By Kaitlin Madden,
Liars at work can cause all kinds of headaches. Whether it's guy who comes into the office every Monday with the farfetched stories about his crazy weekend ("I met this model, right ..."), the slimy vendor who misleads you into thinking you're getting a deal on office supplies or the lazy co-worker who constantly seems to be covering up one error or another, liars cause stress, tension and frustration for those around them.
Sometimes -- like with your model-magnet co-worker -- the lies might be annoying, but relatively harmless (it's probably more of a headache to dispute him on the facts than to just let him talk himself up). But other times, like if you think you're being ripped off, or feel a co-worker is trying to cover up a mistake that will directly affect your own work, it's important to know whether or not you're getting an honest answer.
To help you get an accurate read from your BS detector, we talked to Bill Rosenthal, chief executive of Communispond, a communications coaching firm, about spotting a liar at work. Here's what he had to say.
The Work Buzz: How can tell if someone is lying to you? What verbal/nonverbal cues should you look for?
Bill Rosenthal: Spotting a liar at work requires the same kind of observation that spotting a liar anywhere else does. Look for signs of discomfort, because most people feel guilty about lying. [These signs] can include avoiding eye contact, making excessive eye contact (which liars might do to "prove" they're being honest), being in a hurry to end the conversation, even pointing their feet in the direction of a getaway. Look also to see if the person is being evasive when answering a question, perhaps by feigning inability to remember something that should easily be remembered. Still another sign is the use of suspect data or excessive data when answering a simple question. Of course, a promise that sounds too good to be true probably isn't true.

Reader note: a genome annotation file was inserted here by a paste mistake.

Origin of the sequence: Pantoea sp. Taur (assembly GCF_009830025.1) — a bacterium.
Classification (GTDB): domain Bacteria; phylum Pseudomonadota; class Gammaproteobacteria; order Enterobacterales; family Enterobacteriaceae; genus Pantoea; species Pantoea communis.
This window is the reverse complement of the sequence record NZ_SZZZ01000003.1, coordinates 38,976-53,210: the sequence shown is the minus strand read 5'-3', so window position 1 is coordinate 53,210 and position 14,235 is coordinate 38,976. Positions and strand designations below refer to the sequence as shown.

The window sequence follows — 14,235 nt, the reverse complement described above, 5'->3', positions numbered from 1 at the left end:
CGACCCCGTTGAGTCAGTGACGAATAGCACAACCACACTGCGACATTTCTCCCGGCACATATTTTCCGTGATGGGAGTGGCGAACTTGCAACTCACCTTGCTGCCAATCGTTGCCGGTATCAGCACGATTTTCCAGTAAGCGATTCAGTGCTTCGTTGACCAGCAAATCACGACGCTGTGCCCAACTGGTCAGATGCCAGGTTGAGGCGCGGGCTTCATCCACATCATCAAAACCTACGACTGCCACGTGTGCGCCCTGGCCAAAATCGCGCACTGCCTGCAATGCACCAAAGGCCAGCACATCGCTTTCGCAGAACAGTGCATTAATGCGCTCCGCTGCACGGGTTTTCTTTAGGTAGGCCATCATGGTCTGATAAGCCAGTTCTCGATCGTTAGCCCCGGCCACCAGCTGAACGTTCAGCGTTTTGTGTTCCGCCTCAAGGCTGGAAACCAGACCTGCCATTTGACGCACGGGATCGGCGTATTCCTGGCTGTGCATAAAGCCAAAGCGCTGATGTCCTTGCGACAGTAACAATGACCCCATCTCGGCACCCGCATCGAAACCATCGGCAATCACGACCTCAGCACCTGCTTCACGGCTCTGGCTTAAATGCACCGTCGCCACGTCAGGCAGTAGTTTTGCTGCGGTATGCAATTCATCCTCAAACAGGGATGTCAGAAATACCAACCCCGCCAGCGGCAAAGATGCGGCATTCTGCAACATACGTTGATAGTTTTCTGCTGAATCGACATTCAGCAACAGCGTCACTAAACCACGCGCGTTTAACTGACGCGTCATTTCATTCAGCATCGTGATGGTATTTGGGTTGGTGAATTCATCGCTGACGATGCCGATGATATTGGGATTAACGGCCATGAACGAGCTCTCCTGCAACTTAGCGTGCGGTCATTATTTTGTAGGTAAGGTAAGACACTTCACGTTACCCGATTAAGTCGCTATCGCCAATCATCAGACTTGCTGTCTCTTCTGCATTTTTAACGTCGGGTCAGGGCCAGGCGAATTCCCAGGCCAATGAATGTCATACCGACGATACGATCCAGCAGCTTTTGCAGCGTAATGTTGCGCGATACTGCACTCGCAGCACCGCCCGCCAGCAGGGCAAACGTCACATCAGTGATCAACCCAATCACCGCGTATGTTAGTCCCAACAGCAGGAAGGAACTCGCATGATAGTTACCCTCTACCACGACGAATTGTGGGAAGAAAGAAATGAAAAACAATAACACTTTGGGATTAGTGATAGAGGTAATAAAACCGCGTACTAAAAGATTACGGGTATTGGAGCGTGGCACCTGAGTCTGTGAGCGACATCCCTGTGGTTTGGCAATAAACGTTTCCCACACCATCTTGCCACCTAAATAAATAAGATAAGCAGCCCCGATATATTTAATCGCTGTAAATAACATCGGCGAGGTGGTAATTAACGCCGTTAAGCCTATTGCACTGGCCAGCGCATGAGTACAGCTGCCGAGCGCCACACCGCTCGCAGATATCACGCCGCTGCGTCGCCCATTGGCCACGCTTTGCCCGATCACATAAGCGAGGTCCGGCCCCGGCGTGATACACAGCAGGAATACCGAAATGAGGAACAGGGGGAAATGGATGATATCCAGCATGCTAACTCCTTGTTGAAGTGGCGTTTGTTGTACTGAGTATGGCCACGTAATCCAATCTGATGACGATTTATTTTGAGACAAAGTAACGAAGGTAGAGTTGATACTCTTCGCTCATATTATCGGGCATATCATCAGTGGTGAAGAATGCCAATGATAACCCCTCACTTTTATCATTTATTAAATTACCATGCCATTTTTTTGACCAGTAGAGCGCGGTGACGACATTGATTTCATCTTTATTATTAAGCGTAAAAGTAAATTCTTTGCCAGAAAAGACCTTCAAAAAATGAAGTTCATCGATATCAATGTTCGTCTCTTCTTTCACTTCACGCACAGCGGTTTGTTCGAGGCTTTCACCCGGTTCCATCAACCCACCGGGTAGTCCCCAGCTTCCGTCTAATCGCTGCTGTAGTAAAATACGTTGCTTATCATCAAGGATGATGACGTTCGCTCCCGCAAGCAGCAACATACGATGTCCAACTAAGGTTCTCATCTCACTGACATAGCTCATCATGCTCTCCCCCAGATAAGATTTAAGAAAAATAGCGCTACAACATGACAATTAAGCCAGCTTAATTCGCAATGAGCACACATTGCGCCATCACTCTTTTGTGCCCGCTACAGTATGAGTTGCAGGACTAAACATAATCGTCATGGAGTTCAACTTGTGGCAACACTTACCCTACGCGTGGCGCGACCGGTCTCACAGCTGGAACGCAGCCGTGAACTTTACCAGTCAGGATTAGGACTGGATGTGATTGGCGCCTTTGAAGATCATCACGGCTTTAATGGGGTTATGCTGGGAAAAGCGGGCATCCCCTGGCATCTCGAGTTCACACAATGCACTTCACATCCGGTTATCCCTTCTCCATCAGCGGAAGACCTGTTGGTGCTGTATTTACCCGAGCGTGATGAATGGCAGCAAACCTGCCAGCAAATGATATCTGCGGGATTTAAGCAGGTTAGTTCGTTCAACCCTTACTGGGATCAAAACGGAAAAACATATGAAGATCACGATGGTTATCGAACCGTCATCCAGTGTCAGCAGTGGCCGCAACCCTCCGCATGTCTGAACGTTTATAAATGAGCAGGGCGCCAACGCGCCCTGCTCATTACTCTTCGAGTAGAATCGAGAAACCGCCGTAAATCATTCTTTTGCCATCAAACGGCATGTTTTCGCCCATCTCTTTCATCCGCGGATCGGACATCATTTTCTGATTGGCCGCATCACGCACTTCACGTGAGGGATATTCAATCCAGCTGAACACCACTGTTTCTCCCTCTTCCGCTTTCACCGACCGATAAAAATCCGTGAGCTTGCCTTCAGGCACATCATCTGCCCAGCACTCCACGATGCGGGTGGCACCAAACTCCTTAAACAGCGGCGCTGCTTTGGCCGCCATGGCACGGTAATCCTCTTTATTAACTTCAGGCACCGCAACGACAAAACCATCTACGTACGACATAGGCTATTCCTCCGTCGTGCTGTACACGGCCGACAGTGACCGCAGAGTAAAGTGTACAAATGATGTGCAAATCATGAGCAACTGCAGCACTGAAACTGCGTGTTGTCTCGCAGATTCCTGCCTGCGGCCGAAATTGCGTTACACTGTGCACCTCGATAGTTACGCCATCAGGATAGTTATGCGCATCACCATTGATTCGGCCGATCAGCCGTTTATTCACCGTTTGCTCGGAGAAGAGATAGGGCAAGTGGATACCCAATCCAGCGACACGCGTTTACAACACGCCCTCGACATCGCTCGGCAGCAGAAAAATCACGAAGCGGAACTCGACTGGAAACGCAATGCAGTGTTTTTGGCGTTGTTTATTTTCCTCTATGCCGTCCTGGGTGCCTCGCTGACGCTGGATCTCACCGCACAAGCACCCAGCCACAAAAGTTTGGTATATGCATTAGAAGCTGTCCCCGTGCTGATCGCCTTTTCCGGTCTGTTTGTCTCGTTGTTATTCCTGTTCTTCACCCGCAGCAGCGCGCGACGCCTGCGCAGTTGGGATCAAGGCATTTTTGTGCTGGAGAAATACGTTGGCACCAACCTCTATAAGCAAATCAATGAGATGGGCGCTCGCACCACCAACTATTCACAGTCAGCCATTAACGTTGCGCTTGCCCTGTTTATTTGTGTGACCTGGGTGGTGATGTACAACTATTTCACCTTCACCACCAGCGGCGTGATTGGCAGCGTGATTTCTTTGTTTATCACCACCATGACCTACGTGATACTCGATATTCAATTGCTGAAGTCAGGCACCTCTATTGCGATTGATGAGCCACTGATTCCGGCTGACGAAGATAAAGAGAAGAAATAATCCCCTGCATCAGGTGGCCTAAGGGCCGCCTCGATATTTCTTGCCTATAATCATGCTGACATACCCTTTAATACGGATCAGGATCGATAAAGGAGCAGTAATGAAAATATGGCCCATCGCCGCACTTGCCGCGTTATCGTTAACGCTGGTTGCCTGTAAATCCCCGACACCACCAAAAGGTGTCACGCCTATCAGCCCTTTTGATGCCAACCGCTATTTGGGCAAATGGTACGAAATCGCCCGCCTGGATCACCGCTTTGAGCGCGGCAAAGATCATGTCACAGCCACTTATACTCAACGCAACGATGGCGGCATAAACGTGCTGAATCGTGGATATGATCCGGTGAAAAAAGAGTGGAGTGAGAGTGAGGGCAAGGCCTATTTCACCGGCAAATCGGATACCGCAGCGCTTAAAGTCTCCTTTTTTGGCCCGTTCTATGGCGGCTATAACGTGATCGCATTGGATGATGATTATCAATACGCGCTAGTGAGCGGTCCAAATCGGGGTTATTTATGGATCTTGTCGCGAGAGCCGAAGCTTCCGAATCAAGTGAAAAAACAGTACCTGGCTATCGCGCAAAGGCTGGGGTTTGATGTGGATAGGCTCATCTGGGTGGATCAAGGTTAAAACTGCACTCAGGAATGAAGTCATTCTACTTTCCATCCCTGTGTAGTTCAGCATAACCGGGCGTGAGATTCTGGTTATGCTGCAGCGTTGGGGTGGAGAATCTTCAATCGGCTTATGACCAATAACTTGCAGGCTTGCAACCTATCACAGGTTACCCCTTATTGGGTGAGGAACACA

TWB: What should you do if you think someone is telling a lie?
BR: It's best to keep asking questions that are hard to answer. The liar might back off by reorienting what's being said. Unless you're sure, don't accuse someone of telling a lie. It's possible the person was misinformed about something and is repeating it with good intentions.
TWB: When is it best to just ignore a lie?
BR: Sometimes [the lie] doesn't matter. Telling someone "I caught a huge sailfish" or "I'm a gourmet cook" may not matter at all if it's just small talk that isn't intended to further a cause.
TWB: How can you promote a culture of honesty in the workplace, either as a manager or as an employee?
BR: It isn't enough to have a mission statement saying the organization values integrity; the organization has to live it. Managers can foster honesty by being open with information. If they have bad news to disclose, they should do it quickly and without sugar-coating the situation. They shouldn't hold back on pointing out an employee's weaknesses during review time to avoid hurting feelings; it's a disservice to the employee.
Employees should be honest about errors they made. It's better to admit having a problem than ignoring it because the problem can keep growing. Admitting there's a problem can get the employee the help needed. Don't take sole credit for the work of a committee. Give credit where it's due. Don't make promises that are hard to keep.